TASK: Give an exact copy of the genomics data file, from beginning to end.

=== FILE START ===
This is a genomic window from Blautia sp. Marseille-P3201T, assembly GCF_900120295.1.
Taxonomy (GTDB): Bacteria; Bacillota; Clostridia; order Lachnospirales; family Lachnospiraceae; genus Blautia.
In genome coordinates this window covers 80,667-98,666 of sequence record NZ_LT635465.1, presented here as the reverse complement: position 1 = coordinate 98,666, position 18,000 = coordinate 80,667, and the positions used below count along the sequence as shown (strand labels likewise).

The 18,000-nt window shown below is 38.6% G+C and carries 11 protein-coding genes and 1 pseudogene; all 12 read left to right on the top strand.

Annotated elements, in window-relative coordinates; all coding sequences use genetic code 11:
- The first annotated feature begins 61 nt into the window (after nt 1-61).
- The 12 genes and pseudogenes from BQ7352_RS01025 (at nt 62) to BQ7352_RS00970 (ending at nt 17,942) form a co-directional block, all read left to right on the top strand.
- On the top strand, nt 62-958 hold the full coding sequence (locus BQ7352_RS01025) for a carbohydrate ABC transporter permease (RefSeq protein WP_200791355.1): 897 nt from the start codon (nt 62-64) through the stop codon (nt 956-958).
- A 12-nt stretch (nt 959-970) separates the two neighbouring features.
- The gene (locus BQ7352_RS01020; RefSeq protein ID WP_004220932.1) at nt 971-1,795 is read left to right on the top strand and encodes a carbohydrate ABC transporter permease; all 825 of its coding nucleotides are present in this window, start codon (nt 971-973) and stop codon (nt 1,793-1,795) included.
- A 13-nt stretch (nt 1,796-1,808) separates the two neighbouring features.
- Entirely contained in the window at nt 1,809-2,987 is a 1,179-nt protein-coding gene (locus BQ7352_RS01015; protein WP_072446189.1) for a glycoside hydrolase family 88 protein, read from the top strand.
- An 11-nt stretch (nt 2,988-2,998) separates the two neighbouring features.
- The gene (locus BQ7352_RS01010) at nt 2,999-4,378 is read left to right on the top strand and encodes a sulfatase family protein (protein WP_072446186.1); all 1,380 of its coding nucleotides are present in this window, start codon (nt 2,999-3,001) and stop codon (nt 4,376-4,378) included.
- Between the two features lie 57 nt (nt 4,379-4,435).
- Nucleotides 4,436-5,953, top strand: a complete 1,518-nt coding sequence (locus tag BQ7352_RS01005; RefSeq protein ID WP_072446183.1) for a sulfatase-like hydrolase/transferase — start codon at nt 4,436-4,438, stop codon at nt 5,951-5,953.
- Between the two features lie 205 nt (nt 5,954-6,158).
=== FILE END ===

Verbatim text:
This is a genomic window from Blautia sp. Marseille-P3201T, assembly GCF_900120295.1.
Taxonomy (GTDB): Bacteria; Bacillota; Clostridia; order Lachnospirales; family Lachnospiraceae; genus Blautia.
In genome coordinates this window covers 80,667-98,666 of sequence record NZ_LT635465.1, presented here as the reverse complement: position 1 = coordinate 98,666, position 18,000 = coordinate 80,667, and the positions used below count along the sequence as shown (strand labels likewise).

The 18,000-nt window shown below is 38.6% G+C and carries 11 protein-coding genes and 1 pseudogene; all 12 read left to right on the top strand.

Annotated elements, in window-relative coordinates; all coding sequences use genetic code 11:
- The first annotated feature begins 61 nt into the window (after nt 1-61).
- The 12 genes and pseudogenes from BQ7352_RS01025 (at nt 62) to BQ7352_RS00970 (ending at nt 17,942) form a co-directional block, all read left to right on the top strand.
- On the top strand, nt 62-958 hold the full coding sequence (locus BQ7352_RS01025) for a carbohydrate ABC transporter permease (RefSeq protein WP_200791355.1): 897 nt from the start codon (nt 62-64) through the stop codon (nt 956-958).
- A 12-nt stretch (nt 959-970) separates the two neighbouring features.
- The gene (locus BQ7352_RS01020; RefSeq protein ID WP_004220932.1) at nt 971-1,795 is read left to right on the top strand and encodes a carbohydrate ABC transporter permease; all 825 of its coding nucleotides are present in this window, start codon (nt 971-973) and stop codon (nt 1,793-1,795) included.
- A 13-nt stretch (nt 1,796-1,808) separates the two neighbouring features.
- Entirely contained in the window at nt 1,809-2,987 is a 1,179-nt protein-coding gene (locus BQ7352_RS01015; protein WP_072446189.1) for a glycoside hydrolase family 88 protein, read from the top strand.
- An 11-nt stretch (nt 2,988-2,998) separates the two neighbouring features.
- The gene (locus BQ7352_RS01010) at nt 2,999-4,378 is read left to right on the top strand and encodes a sulfatase family protein (protein WP_072446186.1); all 1,380 of its coding nucleotides are present in this window, start codon (nt 2,999-3,001) and stop codon (nt 4,376-4,378) included.
- Between the two features lie 57 nt (nt 4,379-4,435).
- Nucleotides 4,436-5,953, top strand: a complete 1,518-nt coding sequence (locus tag BQ7352_RS01005; RefSeq protein ID WP_072446183.1) for a sulfatase-like hydrolase/transferase — start codon at nt 4,436-4,438, stop codon at nt 5,951-5,953.
- Between the two features lie 205 nt (nt 5,954-6,158).